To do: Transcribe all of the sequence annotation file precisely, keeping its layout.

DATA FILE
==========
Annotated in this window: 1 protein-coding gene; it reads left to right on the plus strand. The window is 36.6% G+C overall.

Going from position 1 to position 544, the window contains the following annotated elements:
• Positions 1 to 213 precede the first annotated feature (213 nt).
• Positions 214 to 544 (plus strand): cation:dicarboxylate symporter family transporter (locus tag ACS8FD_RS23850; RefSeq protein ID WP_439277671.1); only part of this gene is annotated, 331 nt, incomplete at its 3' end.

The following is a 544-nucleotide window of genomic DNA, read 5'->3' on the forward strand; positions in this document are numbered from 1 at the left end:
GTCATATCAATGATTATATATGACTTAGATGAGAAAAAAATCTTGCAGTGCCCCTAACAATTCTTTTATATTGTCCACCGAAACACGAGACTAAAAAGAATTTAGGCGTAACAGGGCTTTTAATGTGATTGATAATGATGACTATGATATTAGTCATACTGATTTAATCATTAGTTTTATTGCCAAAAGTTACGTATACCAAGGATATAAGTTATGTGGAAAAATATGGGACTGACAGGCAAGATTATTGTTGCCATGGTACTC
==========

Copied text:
Annotated in this window: 1 protein-coding gene; it reads left to right on the plus strand. The window is 36.6% G+C overall.

Going from position 1 to position 544, the window contains the following annotated elements:
• Positions 1 to 213 precede the first annotated feature (213 nt).
• Positions 214 to 544 (plus strand): cation:dicarboxylate symporter family transporter (locus tag ACS8FD_RS23850; RefSeq protein ID WP_439277671.1); only part of this gene is annotated, 331 nt, incomplete at its 3' end.

The following is a 544-nucleotide window of genomic DNA, read 5'->3' on the forward strand; positions in this document are numbered from 1 at the left end:
GTCATATCAATGATTATATATGACTTAGATGAGAAAAAAATCTTGCAGTGCCCCTAACAATTCTTTTATATTGTCCACCGAAACACGAGACTAAAAAGAATTTAGGCGTAACAGGGCTTTTAATGTGATTGATAATGATGACTATGATATTAGTCATACTGATTTAATCATTAGTTTTATTGCCAAAAGTTACGTATACCAAGGATATAAGTTATGTGGAAAAATATGGGACTGACAGGCAAGATTATTGTTGCCATGGTACTC